You fell into books and became lost in their pages...it happens, but happy you're back!

pattinase (abbott) said...

You're back! Happy Day.

kristenspina said...

hello, you. Stay awhile, ok?

Elizabeth said...

So glad you're back. I've read three of the Rabbit books (I read one a summer and have the last to read this summer). I adore them -- they're vulgar and nasty and beautifully written. I have no interest in David Foster Wallace's tome -- tried to read it once and just find it unreadable. I've never been one to slog -- if I don't like it, I drop it. If I read a "tome," it's probably Russian or Irish. But that's just me. I am finishing Jayne Anne Philips' novel Lark and Termite. Her writing is weird and gorgeous. I've read everything she's written and wonder whether you'd like her. I think so. Enough for now...

Usman said...

welcome back. I'm not reading many blogs these days. Yours I can't miss.

Ello said...

Lisa!!!!! I've missed you!!!!!

moonrat said...

me too!! i noticed a couple weeks back that i was only keeping up with you via facebook status messages, but i didn't want to come across as a nag! glad you're posting again :)

also, some Gaps people are going to start reading GRAVITY'S RAINBOW at the end of August. is you need virtual company.

Barrie said...

Good to *see* you again!

Sustenance Scout said...

No way am I going near Infinite Jest but I just posted on Children of the Waters and Vicki's book knocked me over. Both brave works indeed. K.

Judy Merrill Larsen said...

I'll join the chorus of welcoming you back! Yay! I recently finished Stephanie Kallos' SING THEM HOME and I loved it. A great book to fall into. I just ordered OLIVE KITTERIDGE, so that will soon be in my TBR pile.

Steve Malley said...

It's odd-- thanks to Facebook it doesn't really feel like you've been away, but it has been a while for both of us...

Seachanges said...

Know what you mean about exercising and blogging - it's good to see you back, only I've been away for a while as well and MUST pick up with you and everyone else... Your reviews are great as usual.

Vesper said...

Lisa, it's wonderful to see you back, but, please, do come back...
I was thinking of reading "Infinite Jest" when I heard of Wallace's suicide, but I'm not sure I can try.

I was thinking of you and your appreciation for Marcel Proust when I stood in front of his tomb in the Pere-Lachaise cemetery.

Carleen Brice said...

Hey thanks Lisa! I've gotten used to chatting with people on FB and have to get back in the habit of checking out blogs.

Riss said...

Where have you been? Reading obviously! Glad to see that you've posted something newer than three months. :D Anyway, hope all is well. Hit me up sometime and catch up. I'll be out in CO again in September. 18th-25th I do believe. Laters!

kate hopper said...

Welcome back, indeed! And I'm so glad you loved Vicki's book. I'm posting about it this week on Mother Words. Amazing, wasn't it?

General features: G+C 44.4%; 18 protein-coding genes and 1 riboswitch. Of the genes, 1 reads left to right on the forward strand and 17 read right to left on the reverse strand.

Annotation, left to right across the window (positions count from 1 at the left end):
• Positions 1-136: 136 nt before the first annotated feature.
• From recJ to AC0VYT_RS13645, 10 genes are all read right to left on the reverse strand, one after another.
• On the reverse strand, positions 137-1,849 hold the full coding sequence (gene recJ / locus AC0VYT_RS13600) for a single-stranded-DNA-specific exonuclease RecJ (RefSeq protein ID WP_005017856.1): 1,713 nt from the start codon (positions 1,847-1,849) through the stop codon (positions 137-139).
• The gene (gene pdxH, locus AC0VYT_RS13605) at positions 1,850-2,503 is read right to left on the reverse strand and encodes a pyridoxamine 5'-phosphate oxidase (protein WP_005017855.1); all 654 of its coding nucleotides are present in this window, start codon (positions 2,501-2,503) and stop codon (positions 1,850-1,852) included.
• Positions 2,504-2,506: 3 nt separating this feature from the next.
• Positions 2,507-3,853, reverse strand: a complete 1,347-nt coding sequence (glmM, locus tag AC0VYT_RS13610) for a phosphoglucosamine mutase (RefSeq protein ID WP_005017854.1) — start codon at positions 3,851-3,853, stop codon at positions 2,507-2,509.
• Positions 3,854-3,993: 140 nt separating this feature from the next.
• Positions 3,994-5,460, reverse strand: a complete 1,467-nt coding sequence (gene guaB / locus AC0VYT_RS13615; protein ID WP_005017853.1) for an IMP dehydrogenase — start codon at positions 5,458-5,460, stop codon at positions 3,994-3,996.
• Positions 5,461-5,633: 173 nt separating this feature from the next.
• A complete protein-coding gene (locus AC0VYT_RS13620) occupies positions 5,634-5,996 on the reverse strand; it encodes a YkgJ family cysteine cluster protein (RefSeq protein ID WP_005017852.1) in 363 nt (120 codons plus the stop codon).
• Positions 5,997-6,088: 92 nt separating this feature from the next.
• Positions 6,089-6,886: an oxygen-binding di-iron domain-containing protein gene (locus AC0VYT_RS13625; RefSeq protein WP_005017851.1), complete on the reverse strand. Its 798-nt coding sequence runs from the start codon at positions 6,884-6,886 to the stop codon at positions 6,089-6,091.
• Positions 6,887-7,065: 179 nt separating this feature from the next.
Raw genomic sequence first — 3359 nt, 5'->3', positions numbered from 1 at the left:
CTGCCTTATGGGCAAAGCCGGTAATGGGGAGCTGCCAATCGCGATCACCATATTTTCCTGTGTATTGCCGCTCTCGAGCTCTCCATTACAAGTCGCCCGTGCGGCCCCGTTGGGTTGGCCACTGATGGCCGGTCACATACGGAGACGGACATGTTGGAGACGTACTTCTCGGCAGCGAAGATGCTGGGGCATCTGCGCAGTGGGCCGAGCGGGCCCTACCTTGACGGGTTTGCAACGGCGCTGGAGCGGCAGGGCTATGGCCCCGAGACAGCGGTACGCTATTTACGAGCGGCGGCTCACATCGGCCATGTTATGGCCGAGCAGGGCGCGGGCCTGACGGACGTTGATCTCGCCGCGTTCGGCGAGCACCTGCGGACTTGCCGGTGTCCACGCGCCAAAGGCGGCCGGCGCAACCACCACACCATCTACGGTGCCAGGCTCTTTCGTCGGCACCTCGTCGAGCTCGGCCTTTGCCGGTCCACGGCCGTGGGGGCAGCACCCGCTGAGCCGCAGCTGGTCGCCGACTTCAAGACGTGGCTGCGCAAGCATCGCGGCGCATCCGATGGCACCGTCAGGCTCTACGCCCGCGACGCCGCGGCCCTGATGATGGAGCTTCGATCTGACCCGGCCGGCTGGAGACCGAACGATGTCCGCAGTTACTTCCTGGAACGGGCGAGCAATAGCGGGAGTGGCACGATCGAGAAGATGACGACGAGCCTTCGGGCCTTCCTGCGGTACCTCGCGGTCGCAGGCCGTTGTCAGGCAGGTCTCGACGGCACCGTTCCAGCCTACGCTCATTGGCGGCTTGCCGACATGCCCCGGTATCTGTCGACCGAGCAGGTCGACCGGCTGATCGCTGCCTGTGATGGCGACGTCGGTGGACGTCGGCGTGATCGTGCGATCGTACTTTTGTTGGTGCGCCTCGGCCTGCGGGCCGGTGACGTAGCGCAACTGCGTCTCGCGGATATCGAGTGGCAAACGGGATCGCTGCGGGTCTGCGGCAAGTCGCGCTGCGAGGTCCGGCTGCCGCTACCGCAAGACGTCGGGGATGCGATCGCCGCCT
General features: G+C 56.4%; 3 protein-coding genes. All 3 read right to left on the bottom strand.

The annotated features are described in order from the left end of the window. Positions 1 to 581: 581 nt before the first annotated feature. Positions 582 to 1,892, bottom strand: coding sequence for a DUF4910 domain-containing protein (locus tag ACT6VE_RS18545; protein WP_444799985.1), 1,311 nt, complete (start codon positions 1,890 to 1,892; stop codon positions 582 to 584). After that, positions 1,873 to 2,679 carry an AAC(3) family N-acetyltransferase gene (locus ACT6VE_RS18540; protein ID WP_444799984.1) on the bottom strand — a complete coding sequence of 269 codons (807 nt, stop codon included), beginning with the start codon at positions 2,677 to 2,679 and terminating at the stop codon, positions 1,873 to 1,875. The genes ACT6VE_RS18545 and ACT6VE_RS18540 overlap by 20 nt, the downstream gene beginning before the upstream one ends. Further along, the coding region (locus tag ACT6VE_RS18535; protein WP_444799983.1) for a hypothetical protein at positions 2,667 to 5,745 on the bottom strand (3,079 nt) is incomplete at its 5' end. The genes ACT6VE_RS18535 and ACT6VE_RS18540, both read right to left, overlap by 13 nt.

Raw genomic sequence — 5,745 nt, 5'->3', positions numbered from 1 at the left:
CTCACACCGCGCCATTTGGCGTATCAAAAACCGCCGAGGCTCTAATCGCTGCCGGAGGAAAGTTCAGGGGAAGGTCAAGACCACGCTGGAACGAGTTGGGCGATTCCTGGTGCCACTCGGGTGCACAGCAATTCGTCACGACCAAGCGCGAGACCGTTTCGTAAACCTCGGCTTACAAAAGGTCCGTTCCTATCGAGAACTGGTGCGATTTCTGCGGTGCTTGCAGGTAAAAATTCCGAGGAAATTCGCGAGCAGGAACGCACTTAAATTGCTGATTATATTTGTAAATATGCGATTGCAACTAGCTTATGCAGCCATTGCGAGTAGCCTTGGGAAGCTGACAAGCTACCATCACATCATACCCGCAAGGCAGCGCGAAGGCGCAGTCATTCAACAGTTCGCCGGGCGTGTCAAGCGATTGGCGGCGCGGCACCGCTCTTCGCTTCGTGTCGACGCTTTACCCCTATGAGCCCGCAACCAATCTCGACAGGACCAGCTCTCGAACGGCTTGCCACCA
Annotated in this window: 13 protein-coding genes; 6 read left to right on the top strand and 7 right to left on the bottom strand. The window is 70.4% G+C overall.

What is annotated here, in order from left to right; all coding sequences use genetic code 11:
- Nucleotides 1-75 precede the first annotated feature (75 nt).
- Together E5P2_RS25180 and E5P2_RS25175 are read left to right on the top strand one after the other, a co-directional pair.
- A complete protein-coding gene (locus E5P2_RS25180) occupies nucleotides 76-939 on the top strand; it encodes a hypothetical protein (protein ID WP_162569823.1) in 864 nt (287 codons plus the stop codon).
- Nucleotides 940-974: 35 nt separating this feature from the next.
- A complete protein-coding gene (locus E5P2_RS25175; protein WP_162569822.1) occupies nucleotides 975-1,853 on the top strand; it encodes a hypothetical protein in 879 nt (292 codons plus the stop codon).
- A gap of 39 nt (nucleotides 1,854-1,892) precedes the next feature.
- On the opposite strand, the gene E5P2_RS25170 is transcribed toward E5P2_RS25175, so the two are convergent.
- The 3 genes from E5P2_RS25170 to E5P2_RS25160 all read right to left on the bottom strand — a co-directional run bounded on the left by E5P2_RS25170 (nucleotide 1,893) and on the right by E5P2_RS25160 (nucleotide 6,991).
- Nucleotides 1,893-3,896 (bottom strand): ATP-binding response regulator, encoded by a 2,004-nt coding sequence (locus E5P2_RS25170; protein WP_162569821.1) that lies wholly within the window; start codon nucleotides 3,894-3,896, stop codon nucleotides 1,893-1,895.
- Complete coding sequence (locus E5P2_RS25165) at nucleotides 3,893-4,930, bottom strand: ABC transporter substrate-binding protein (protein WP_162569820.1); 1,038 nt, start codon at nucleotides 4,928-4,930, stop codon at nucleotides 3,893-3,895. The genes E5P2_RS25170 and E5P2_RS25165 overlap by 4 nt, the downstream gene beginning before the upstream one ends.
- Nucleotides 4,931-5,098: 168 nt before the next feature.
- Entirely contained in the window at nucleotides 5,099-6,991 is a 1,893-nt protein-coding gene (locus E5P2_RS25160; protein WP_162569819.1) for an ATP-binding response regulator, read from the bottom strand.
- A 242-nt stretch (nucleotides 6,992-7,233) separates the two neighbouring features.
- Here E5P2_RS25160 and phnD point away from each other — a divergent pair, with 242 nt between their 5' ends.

Shauna Roberts said...

Alas, you came back but disappeared again. Now that I'm home from Clarion, I was hoping to see what you've been reading and what you thought of it. Hope you are OK.

Lisa said...

So I apparently wasn't as ready to come back as I thought I was. I blame it all on David Foster Wallace and the spell he put on me. I think I'll post the list of books that have kept me preoccupied and then just hope that relieves the feeling of being overwhelmed and not knowing where to pick back up again enough to kick start me. I just love knowing that so many of you are still with me. Thank you.

James said...

Your list is both informational and inspirational. There are many possibilities among the books you discuss. I'm currently rereading The Iliad and reading Infinite Jest (as part of Infinite Summer). Next month I'll be rereading Proust's Sodom & Gomorrah for a class at The Newberry Library.

Lisa said...

James, I'm so happy to see you here and I wish I'd known you were doing Infinite Summer too! I read your blog every day and have sent lots of others your way too. There has been a lot of Infinite Jest discussion on Twitter and lots of great posts. I am very anxious to hear your thoughts about it.

Bill Henderson said...

Lisa, if you run out of newest translations of Proust, don't be afraid of the Scott-Moncrief version, which I think is still the best read. If you want some "candy" for your ipod, there's a great audio version (Naxos) read by an actor named Neville Jason who is just spectacular. It's sbridged, but a nice enhancement for the full set. And if you get to Paris, take a train down to Illiers, which is "Combrais" (in fact, the town changed its name to Illiers-Combrais). If you walk around the town and tour the house, you can see or project, the local details Proust builds mood and setting with in Book 1. Fascinating.

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Literary Quote

It is worth mentioning, for future reference, that the creative power which bubbles so pleasantly in beginning a new book quiets down after a time, and one goes on more steadily. Doubts creep in. Then one becomes resigned. Determination not to give in, and the sense of an impending shape keep one at it more than anything.


Virginia Woolf